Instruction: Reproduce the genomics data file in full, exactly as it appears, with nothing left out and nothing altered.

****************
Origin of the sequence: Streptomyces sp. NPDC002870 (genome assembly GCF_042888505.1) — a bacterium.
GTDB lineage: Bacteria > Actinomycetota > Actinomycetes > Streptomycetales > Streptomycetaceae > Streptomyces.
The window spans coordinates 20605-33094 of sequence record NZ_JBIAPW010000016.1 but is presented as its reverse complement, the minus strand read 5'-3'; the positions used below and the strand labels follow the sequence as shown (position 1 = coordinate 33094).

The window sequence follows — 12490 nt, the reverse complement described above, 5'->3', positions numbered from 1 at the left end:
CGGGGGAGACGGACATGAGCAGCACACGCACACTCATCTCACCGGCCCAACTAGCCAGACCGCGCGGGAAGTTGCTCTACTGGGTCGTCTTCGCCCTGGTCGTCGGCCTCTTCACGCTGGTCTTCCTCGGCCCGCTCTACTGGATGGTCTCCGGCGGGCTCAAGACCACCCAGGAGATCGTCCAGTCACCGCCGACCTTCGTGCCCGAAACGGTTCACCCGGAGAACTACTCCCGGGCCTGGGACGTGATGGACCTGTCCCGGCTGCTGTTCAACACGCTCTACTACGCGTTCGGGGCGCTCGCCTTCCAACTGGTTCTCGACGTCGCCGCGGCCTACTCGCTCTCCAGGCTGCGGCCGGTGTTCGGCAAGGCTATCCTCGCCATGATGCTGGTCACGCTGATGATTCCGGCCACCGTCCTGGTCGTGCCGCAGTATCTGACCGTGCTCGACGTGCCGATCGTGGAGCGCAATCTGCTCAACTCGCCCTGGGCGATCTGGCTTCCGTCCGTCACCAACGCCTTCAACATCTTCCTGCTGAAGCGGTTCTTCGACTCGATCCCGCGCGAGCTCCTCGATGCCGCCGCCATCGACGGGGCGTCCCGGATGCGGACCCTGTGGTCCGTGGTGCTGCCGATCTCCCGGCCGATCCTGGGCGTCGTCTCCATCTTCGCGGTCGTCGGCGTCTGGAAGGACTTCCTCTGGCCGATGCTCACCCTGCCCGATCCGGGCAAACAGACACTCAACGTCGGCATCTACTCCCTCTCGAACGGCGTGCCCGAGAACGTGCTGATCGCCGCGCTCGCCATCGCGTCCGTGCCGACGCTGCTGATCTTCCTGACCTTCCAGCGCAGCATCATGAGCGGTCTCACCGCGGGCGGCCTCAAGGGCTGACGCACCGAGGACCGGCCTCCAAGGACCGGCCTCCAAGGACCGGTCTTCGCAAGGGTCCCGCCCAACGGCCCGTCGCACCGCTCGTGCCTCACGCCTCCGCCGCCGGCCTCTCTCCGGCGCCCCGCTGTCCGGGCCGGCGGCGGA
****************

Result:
Origin of the sequence: Streptomyces sp. NPDC002870 (genome assembly GCF_042888505.1) — a bacterium.
GTDB lineage: Bacteria > Actinomycetota > Actinomycetes > Streptomycetales > Streptomycetaceae > Streptomyces.
The window spans coordinates 20605-33094 of sequence record NZ_JBIAPW010000016.1 but is presented as its reverse complement, the minus strand read 5'-3'; the positions used below and the strand labels follow the sequence as shown (position 1 = coordinate 33094).

The window sequence follows — 12490 nt, the reverse complement described above, 5'->3', positions numbered from 1 at the left end:
CGGGGGAGACGGACATGAGCAGCACACGCACACTCATCTCACCGGCCCAACTAGCCAGACCGCGCGGGAAGTTGCTCTACTGGGTCGTCTTCGCCCTGGTCGTCGGCCTCTTCACGCTGGTCTTCCTCGGCCCGCTCTACTGGATGGTCTCCGGCGGGCTCAAGACCACCCAGGAGATCGTCCAGTCACCGCCGACCTTCGTGCCCGAAACGGTTCACCCGGAGAACTACTCCCGGGCCTGGGACGTGATGGACCTGTCCCGGCTGCTGTTCAACACGCTCTACTACGCGTTCGGGGCGCTCGCCTTCCAACTGGTTCTCGACGTCGCCGCGGCCTACTCGCTCTCCAGGCTGCGGCCGGTGTTCGGCAAGGCTATCCTCGCCATGATGCTGGTCACGCTGATGATTCCGGCCACCGTCCTGGTCGTGCCGCAGTATCTGACCGTGCTCGACGTGCCGATCGTGGAGCGCAATCTGCTCAACTCGCCCTGGGCGATCTGGCTTCCGTCCGTCACCAACGCCTTCAACATCTTCCTGCTGAAGCGGTTCTTCGACTCGATCCCGCGCGAGCTCCTCGATGCCGCCGCCATCGACGGGGCGTCCCGGATGCGGACCCTGTGGTCCGTGGTGCTGCCGATCTCCCGGCCGATCCTGGGCGTCGTCTCCATCTTCGCGGTCGTCGGCGTCTGGAAGGACTTCCTCTGGCCGATGCTCACCCTGCCCGATCCGGGCAAACAGACACTCAACGTCGGCATCTACTCCCTCTCGAACGGCGTGCCCGAGAACGTGCTGATCGCCGCGCTCGCCATCGCGTCCGTGCCGACGCTGCTGATCTTCCTGACCTTCCAGCGCAGCATCATGAGCGGTCTCACCGCGGGCGGCCTCAAGGGCTGACGCACCGAGGACCGGCCTCCAAGGACCGGCCTCCAAGGACCGGTCTTCGCAAGGGTCCCGCCCAACGGCCCGTCGCACCGCTCGTGCCTCACGCCTCCGCCGCCGGCCTCTCTCCGGCGCCCCGCTGTCCGGGCCGGCGGCGGA